But making more Jeeps and Dodge Durangos is — to use a motoring cliché — sort of like reinventing the wheel. Some other competent CEO could have figured that one out. Yet Chrysler being tied to Fiat’s deepening European woes makes it less and less likely that much of the profit will be reinvested in the U.S. It’s likely that the bulk of that profit will instead be plowed into Fiat’s sinking Italian ship.
In June, The Wall Street Journal painted a devastating picture of Fiat’s bloated workforce at its Turin headquarters. “Too many inefficient plants, coupled with a plunge in consumer demand, have left not only Fiat, but other car makers … bleeding cash.” Yet Fiat, which employs 63,000 Italian workers, “says it has no plans to cut jobs.” Instead, due to antiquated Italian labor laws (that Big Labor champions in the U.S.), it “furloughs” workers when it idles plants and pays them two-thirds of their salaries.
Because of the dysfunction of its Italian operations, Fiat must squeeze all it can out of its new Chrysler cash cow — bequeathed to it by U.S. taxpayers at the Obama administration’s behest. That may mean lowering costs on profitable vehicles like Jeeps by moving operations to lower-cost nations such as China (though Chrysler insists that it will only do so for vehicles sold in China). Whatever the case, Fiat will be reluctant to put many more American workers on its payroll with so many mouths to feed in its native Italy.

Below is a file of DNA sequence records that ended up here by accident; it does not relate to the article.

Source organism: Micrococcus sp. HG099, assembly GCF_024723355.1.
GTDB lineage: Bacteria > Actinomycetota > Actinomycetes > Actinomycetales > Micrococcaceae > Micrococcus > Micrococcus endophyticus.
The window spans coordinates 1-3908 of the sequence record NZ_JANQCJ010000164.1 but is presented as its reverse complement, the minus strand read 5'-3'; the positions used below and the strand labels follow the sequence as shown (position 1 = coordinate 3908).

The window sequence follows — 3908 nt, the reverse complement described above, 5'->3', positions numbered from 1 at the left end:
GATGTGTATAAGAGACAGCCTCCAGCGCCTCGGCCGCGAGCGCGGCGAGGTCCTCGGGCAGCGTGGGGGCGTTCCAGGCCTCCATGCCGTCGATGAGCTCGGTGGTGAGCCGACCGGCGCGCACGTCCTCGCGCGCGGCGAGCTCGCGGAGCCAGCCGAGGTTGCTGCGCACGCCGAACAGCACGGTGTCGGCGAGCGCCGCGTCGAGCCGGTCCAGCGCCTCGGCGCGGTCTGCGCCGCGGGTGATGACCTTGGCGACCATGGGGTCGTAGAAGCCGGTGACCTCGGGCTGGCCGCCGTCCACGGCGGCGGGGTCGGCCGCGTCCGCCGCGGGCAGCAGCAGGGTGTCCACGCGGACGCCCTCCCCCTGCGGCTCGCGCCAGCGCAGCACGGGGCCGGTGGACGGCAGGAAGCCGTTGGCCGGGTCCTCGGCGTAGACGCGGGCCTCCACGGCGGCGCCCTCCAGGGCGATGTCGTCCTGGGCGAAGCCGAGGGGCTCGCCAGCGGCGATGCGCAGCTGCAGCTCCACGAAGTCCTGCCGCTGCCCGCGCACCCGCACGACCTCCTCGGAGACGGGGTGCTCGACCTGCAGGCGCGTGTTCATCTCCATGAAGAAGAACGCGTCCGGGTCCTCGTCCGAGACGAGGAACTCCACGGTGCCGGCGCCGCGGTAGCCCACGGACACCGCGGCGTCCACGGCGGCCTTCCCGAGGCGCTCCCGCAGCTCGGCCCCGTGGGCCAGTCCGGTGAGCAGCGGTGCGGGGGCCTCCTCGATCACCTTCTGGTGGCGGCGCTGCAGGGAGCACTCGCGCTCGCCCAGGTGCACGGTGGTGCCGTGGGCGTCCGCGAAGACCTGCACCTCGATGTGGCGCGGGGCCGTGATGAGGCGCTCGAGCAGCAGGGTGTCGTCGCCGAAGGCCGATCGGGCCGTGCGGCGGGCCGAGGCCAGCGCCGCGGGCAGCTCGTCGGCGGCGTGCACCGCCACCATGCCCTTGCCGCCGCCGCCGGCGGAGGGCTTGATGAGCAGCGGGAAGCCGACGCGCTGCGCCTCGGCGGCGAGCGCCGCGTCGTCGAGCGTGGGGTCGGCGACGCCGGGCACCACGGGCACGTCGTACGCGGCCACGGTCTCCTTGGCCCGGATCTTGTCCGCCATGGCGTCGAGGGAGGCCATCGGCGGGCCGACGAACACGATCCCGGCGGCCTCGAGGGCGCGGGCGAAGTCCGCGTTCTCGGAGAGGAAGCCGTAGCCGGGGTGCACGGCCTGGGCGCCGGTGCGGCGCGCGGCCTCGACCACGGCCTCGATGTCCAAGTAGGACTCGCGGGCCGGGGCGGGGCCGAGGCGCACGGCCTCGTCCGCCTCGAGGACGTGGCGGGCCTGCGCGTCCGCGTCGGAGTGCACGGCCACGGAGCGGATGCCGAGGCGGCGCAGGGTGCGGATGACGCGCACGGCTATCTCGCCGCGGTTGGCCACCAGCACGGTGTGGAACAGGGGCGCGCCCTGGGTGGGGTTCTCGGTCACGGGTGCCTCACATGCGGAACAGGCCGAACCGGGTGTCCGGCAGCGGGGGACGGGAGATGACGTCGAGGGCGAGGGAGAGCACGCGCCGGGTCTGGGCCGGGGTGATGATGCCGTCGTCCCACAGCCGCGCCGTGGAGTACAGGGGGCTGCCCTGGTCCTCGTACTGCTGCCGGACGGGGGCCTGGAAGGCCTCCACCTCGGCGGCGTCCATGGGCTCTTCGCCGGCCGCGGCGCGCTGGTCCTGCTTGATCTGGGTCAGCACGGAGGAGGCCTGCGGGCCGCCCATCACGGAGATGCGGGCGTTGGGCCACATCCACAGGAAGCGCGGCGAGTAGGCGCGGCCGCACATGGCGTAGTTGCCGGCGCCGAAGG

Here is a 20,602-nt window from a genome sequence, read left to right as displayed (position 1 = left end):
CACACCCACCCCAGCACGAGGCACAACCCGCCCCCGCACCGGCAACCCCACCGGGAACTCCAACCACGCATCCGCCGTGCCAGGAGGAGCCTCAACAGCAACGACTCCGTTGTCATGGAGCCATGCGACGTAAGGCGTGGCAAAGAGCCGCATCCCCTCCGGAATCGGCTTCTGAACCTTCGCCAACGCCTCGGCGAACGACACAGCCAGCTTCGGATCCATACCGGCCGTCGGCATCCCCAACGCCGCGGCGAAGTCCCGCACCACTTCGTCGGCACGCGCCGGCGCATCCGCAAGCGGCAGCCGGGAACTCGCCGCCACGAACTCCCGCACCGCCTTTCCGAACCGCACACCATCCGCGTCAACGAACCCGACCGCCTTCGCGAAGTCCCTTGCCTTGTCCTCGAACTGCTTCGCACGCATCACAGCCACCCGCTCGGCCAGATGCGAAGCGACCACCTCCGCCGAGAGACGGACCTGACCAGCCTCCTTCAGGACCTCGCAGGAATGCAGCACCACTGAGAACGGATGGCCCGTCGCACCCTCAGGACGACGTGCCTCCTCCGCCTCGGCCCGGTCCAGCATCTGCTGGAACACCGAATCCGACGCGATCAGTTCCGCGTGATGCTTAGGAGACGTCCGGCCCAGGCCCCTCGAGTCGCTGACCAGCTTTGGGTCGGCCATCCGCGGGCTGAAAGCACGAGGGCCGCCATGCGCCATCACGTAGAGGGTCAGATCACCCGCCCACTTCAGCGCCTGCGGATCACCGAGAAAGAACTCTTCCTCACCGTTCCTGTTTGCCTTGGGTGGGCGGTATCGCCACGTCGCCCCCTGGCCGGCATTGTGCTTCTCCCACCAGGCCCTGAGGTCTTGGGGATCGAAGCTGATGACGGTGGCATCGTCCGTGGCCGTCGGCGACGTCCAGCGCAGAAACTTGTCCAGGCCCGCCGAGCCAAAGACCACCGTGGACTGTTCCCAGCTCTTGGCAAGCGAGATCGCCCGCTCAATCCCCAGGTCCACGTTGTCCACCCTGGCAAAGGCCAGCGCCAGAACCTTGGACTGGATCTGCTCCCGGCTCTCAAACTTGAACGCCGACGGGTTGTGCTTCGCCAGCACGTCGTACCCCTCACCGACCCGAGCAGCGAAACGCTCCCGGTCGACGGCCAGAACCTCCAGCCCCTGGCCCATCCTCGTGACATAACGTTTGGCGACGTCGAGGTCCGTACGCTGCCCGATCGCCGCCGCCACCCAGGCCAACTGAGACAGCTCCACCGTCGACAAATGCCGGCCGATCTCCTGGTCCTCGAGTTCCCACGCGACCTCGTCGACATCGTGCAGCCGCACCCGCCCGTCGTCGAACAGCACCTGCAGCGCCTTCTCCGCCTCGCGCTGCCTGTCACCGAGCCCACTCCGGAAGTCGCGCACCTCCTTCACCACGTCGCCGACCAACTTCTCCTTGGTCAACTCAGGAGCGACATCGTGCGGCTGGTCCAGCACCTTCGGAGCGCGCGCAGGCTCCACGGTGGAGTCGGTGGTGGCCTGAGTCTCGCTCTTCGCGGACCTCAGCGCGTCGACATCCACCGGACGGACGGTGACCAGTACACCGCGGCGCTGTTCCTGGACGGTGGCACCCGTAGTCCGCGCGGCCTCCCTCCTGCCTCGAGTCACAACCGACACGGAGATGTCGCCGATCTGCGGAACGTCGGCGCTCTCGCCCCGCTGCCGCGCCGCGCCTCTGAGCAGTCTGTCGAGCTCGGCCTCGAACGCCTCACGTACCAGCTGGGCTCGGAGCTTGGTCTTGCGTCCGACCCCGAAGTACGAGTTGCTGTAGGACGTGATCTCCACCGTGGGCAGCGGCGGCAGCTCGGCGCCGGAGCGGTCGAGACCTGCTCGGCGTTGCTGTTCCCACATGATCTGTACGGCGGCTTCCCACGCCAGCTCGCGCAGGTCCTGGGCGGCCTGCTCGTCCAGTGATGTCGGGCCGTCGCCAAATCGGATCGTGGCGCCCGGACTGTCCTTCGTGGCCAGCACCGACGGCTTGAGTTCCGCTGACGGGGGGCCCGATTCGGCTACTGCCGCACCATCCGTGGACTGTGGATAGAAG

Had Chrysler gone through a traditional court-approved bankruptcy before it received any government money (as Massachusetts Gov. Mitt Romney advocated in a 2008 New York Times op-ed), its investors and workers would have had the opportunity to ask questions about Fiat’s financial viability. Even in 2009, Fiat was showing strains as its credit rating had already been downgraded to “junk,” so a good bankruptcy judge might have blocked such a merger.
Both Romney and Obama backed some form of government guarantees for American auto companies. Government aid to a specific business is something free market advocates can never support. But Chrysler’s politicized bankruptcy took away a more fundamental guarantee — the rule of law — and many American workers will suffer as a result.
John Berlau is senior fellow for finance and access to capital at the Competitive Enterprise Institute. Mark Beatty, a senior majoring in political science and economics at Case Western Reserve University in Cleveland, is a former research associate at CEI.